Last Christmas, Aldi donated just under half a million meals to charities across the UK, and is hoping to increase this for Christmas 2019, spreading Christmas cheer to even more families.

Fritz Walleczek, Managing Director of Corporate Responsibility at Aldi UK, said: “Our Christmas food donation scheme is something we’re really passionate about, and we’re working with Neighbourly this year to pair as many stores up as possible. Last year we were able to reach thousands of people across the UK, and some charities were even able to prepare fresh meals that fed families well into the New Year. This is our third year of Christmas food donations and we’re hoping this year will be just as successful.”

Charitable groups interested in working with Aldi this Christmas should contact aldichristmas@neighbourly.com before Monday 11th November 2019. All groups that apply must:

  • Have a level 2 hygiene certificate gained in the last two years
  • Be a registered charity, CIC or community group
  • Be able to collect, transport and store chilled food products

It's Time To Cheer For Good!

29 November 2017
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From Wednesday 29th November it's time to get cheering!

Up until 20th December, 210 charities and their supporters nominated by Starbucks partners and customers around the UK will be raising awareness of important local causes on their Neighbourly pages and across Twitter using the hashtag #CheerForGood.

All 210 charities will receive a £500 grant from Starbucks and the 30 charities who cheer the loudest will receive £2,000!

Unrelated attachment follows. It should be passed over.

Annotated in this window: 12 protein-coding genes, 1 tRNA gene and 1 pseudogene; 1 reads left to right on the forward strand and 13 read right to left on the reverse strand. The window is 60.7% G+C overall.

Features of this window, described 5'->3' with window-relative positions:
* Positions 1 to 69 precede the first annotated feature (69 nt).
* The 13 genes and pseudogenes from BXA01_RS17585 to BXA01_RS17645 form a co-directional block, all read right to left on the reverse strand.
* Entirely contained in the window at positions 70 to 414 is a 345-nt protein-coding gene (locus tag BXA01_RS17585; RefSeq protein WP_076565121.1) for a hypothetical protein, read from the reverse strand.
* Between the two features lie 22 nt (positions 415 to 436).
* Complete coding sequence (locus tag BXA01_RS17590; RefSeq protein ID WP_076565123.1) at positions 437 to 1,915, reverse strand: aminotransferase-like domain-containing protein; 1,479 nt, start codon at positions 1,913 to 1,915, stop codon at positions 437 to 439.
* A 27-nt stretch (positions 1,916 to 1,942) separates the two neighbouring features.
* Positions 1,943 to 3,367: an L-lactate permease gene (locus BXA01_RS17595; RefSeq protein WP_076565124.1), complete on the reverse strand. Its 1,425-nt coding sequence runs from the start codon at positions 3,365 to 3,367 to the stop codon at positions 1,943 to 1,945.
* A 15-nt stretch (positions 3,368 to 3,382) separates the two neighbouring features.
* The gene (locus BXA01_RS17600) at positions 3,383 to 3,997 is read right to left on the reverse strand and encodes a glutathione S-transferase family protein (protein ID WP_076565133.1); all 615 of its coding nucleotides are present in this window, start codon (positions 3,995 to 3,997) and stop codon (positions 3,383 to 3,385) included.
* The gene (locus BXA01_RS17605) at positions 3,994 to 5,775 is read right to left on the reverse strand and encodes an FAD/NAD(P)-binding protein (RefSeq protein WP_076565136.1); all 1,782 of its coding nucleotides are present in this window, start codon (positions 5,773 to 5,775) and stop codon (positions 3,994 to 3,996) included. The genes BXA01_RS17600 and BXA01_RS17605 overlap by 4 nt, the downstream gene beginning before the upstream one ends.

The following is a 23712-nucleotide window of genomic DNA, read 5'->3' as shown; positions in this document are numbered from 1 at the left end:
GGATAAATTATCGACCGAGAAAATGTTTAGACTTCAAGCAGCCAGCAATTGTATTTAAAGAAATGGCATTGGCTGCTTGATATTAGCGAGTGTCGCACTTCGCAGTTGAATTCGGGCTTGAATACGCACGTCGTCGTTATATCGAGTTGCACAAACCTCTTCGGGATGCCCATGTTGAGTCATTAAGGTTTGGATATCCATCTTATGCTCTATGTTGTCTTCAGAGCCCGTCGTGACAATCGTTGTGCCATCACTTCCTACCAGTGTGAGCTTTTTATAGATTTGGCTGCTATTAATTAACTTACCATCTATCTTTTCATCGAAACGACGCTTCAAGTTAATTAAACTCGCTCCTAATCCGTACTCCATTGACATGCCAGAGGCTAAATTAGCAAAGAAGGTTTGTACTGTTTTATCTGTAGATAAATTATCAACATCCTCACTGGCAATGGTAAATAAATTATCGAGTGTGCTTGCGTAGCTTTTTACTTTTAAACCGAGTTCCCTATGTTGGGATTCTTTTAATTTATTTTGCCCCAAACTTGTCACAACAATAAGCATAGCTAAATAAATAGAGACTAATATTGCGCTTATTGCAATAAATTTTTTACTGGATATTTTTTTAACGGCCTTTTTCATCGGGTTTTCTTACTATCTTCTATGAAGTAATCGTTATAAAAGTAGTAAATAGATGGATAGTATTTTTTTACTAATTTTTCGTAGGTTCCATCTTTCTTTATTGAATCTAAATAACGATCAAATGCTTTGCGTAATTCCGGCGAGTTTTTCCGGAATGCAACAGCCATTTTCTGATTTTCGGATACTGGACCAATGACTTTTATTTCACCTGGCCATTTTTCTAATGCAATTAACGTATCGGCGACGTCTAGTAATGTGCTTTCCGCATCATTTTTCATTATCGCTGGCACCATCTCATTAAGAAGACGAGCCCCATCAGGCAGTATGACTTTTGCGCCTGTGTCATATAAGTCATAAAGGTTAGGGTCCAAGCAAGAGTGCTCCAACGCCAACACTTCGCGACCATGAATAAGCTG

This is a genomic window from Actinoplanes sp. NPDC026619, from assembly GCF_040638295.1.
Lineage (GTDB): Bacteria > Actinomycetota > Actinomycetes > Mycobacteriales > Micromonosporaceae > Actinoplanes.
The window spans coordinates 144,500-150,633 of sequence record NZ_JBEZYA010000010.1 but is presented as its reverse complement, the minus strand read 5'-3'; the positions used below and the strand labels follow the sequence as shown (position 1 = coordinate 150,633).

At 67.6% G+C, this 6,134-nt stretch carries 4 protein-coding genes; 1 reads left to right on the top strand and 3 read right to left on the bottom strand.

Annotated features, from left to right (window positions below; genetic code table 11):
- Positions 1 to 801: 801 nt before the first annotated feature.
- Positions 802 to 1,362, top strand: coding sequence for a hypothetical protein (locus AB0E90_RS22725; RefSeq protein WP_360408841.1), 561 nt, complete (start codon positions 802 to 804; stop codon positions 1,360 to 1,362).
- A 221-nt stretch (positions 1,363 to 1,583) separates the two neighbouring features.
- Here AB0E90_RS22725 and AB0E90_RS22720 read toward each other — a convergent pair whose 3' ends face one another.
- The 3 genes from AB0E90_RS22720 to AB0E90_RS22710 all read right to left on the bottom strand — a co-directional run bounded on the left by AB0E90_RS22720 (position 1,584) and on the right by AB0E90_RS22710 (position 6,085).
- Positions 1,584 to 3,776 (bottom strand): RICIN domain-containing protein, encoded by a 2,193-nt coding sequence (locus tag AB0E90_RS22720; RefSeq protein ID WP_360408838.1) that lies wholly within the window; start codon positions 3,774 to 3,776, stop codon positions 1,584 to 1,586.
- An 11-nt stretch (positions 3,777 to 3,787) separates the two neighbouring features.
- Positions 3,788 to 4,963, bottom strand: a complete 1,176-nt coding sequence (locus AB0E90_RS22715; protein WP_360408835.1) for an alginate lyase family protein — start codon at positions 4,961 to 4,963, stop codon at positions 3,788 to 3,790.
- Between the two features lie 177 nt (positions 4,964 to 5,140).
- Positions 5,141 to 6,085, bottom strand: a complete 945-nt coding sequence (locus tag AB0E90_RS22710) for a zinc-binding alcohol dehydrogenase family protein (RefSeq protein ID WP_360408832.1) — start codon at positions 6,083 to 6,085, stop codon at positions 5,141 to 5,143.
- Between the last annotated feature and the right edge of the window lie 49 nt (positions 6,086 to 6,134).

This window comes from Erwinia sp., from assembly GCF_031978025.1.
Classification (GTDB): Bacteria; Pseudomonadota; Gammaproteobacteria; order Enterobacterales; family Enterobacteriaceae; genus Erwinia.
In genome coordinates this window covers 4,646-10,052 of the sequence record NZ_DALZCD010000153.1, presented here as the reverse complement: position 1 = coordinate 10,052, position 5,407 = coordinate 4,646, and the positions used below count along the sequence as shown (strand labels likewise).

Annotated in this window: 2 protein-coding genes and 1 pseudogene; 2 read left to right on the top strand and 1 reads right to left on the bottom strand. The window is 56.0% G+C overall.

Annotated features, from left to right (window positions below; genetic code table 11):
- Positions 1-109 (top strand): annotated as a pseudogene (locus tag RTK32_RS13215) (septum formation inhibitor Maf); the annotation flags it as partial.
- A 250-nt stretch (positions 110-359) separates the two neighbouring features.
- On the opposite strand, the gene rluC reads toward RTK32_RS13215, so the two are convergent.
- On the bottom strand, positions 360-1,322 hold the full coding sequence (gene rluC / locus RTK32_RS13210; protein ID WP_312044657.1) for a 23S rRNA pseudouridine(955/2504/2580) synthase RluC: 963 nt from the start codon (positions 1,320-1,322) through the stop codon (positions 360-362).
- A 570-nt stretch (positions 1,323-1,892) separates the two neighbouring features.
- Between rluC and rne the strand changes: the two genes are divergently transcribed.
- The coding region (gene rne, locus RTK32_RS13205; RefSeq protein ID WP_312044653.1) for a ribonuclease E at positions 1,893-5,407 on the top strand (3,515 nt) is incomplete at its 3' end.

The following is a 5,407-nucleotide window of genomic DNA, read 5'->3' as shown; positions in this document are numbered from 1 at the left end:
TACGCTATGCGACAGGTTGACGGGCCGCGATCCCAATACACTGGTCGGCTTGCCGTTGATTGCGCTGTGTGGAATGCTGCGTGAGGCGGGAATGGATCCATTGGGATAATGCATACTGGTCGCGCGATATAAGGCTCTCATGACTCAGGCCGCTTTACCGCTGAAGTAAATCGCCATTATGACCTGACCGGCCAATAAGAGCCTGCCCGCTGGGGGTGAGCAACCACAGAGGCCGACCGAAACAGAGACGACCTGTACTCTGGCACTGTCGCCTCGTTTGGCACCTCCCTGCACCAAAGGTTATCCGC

You may recall similar festive campaigns Starbucks have run with Neighbourly over recent years. We spoke with charity St. Bernadette's BEEs Preschool who secured a £1,000 grant last year and here's what they had to say..

"It was a great opportunity not to be missed for such a small pre-school so we just picked up the pace and just went for it for it last year - I still can’t believe we secured £1000 by just tweeting and sharing our story. It’s just fantastic. 

We have worked tirelessly fundraising for our preschool, with more and more companies retracting support for small charities like our own the Neighbourly platform has become a vital lifeline to attract the support of companies.

We used the grant to purchase a new outdoor playhouse, sleepers, plants to grow our own vegetables, sand and arranged for Millers Animals to visit the preschool. Some of our children do not have access to an outdoor space at home and by bring the farm to the preschool more families were able to attend."

Now you can see all 210 charities taking part here! Want to support your favourite? Here's how:

  • Sign up to Neighbourly, follow and say hi to your charity on their project page
  • Tweet your support by including their Twitter handle and the hashtag #CheerForGood